And yes, there will be a van on this bike tour to pick me up if I need to bail at any point.

So things will probably work out fine. And if they don’t, I will come home with some world-class stories of disaster and humiliation. Either way, a vacation to remember.

But right now, my legs are jelly.

And my butt hurts.

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7 Responses to “What have I gotten myself into?”

  1. susie wallenstein Says:

    Ilana, maybe i shouldnt pass this on, but here is my version of a similar story. 3 or 4 years ago, i planned a walking trip in England with a friend. Across the Cotswolds, carrying only a day pack (the tour operators move your stuff from inn to inn for you. No guide, just a funky guide book, with directions like “cross this sheep pasture, heading for the oak tree near the top of the hill, and go over the fence….”. Any way it was fun. Our goal was 10 miles/day walking.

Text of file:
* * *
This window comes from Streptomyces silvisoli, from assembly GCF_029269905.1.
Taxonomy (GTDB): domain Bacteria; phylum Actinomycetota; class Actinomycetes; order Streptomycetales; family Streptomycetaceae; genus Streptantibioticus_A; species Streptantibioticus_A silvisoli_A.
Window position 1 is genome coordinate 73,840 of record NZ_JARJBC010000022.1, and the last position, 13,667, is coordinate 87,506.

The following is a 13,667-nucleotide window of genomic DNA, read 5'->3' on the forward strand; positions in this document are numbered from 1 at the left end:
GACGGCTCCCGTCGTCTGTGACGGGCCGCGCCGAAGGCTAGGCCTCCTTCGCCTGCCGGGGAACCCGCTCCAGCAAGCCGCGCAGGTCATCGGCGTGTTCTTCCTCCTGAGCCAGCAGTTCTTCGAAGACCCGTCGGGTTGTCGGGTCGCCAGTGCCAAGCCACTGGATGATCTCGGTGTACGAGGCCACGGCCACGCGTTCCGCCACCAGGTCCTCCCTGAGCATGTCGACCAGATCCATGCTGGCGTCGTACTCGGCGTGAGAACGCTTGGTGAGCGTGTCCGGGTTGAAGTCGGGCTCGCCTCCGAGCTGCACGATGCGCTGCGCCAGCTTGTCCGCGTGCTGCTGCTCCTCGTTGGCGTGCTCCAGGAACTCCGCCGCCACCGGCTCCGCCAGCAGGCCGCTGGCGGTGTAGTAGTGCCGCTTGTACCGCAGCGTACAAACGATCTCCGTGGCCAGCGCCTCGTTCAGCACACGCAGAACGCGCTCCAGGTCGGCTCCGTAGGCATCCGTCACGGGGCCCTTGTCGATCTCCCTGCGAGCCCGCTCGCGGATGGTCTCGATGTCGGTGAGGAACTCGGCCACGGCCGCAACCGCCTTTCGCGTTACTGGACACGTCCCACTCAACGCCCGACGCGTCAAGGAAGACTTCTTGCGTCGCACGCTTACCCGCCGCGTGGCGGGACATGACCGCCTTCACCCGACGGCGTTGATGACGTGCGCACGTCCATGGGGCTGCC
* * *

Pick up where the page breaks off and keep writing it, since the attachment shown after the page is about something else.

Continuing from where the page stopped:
To train, my philosophy was get to where i could walk 5 miles in one fell swoop, figuring that if i could comfortably do that in Berkeley, in England i could walk 5 miles in the morning, take a lunch break and walk another 5.

    I have to say that, in theory, that training plan worked very well. In actuality, England was having the worst rainfall in decades that month. We were scheduled for 10 miles, through mucky sheep pastures in torrential rains. we did persevere, but on several days, gave up after 5 miles and took a local bus to the next stop. However, we did do over 10 miles on a couple of days, dividing before and after lunch stints, so i would say the plan held up.

    Rain and all, it was a great trip. I’m sure your trip will be terrific! And it is really amazing how quickly we can get into much better shape!

    You get a lot of gold stars for your internal report card!

    • Ilana DeBare Says: